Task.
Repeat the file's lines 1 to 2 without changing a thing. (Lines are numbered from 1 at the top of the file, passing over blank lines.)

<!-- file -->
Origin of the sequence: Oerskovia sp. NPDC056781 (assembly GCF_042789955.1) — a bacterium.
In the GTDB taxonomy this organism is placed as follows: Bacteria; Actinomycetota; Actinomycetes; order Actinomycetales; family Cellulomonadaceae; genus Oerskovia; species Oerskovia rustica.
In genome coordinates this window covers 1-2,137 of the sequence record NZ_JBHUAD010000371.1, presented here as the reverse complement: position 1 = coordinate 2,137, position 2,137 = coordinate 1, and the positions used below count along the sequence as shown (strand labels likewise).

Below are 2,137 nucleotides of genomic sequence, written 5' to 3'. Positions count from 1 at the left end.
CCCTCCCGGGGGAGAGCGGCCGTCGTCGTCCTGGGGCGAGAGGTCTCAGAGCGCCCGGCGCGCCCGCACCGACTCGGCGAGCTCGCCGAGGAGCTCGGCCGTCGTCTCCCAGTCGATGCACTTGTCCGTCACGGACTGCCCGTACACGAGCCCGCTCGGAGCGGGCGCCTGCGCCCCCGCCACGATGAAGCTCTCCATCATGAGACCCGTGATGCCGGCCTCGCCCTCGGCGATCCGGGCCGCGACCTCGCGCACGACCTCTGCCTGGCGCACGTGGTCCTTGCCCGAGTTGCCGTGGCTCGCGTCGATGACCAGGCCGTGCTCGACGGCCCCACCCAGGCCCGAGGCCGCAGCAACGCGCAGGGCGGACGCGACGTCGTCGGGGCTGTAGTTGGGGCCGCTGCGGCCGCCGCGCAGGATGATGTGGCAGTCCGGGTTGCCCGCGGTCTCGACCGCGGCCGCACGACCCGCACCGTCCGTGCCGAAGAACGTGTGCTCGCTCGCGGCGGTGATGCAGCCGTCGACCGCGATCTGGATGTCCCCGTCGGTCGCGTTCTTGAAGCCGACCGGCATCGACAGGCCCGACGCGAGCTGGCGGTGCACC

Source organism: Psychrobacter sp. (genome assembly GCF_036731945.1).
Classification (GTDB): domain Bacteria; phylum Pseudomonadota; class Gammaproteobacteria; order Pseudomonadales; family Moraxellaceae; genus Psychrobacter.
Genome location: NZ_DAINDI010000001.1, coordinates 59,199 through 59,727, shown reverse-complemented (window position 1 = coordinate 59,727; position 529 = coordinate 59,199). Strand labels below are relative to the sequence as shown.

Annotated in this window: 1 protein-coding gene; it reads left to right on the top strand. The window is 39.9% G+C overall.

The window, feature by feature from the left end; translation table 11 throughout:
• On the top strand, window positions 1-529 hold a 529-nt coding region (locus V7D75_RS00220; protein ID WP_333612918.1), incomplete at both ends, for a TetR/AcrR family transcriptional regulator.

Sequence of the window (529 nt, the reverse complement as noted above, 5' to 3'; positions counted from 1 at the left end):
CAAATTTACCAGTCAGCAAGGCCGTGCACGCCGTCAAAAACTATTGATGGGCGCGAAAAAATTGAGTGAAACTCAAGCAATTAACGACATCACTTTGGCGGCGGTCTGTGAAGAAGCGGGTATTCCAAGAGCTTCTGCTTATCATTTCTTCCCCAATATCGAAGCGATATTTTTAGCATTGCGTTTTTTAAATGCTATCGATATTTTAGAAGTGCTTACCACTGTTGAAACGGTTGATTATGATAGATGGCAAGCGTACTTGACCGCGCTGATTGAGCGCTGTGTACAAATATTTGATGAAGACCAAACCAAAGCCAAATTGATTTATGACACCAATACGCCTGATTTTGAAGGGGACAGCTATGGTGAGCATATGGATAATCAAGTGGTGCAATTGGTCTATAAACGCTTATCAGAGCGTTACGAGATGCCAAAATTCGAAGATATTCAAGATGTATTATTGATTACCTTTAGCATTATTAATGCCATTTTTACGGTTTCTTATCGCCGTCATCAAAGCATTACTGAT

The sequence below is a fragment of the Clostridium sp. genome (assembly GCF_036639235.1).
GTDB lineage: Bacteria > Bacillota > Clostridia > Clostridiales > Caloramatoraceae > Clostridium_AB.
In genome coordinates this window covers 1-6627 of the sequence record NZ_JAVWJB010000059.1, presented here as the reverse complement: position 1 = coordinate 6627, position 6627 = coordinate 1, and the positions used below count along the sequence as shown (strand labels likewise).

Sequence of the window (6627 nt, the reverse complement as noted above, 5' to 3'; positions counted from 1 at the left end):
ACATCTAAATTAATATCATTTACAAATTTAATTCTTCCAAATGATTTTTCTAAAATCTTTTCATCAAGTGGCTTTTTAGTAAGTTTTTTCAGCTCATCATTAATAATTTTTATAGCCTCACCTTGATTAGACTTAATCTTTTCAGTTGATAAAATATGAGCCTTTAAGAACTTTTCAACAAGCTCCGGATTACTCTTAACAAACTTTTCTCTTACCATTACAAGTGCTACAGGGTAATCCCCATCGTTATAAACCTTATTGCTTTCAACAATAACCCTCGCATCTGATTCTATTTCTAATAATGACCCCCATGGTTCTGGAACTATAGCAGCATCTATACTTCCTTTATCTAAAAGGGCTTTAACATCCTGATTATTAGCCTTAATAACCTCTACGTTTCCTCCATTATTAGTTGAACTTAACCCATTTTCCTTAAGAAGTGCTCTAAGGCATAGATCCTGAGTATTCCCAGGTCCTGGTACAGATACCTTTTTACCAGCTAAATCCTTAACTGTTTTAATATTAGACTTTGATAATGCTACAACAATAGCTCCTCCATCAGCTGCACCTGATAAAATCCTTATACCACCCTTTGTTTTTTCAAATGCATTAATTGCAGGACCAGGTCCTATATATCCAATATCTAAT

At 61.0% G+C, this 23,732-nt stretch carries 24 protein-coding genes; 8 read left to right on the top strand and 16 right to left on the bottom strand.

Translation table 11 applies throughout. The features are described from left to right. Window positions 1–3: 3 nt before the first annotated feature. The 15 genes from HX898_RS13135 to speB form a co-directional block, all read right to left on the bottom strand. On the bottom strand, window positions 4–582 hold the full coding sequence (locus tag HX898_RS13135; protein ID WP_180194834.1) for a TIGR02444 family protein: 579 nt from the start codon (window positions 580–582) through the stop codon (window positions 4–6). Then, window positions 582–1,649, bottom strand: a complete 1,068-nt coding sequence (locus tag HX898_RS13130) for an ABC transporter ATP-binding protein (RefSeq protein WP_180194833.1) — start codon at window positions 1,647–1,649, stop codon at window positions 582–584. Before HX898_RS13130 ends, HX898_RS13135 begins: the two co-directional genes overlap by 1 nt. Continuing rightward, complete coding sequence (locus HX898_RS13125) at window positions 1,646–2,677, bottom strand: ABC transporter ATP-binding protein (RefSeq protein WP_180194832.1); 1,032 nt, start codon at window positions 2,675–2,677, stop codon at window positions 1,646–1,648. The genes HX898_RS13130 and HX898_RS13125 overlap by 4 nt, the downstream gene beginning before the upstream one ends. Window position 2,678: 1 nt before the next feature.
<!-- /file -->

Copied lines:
Origin of the sequence: Oerskovia sp. NPDC056781 (assembly GCF_042789955.1) — a bacterium.
In the GTDB taxonomy this organism is placed as follows: Bacteria; Actinomycetota; Actinomycetes; order Actinomycetales; family Cellulomonadaceae; genus Oerskovia; species Oerskovia rustica.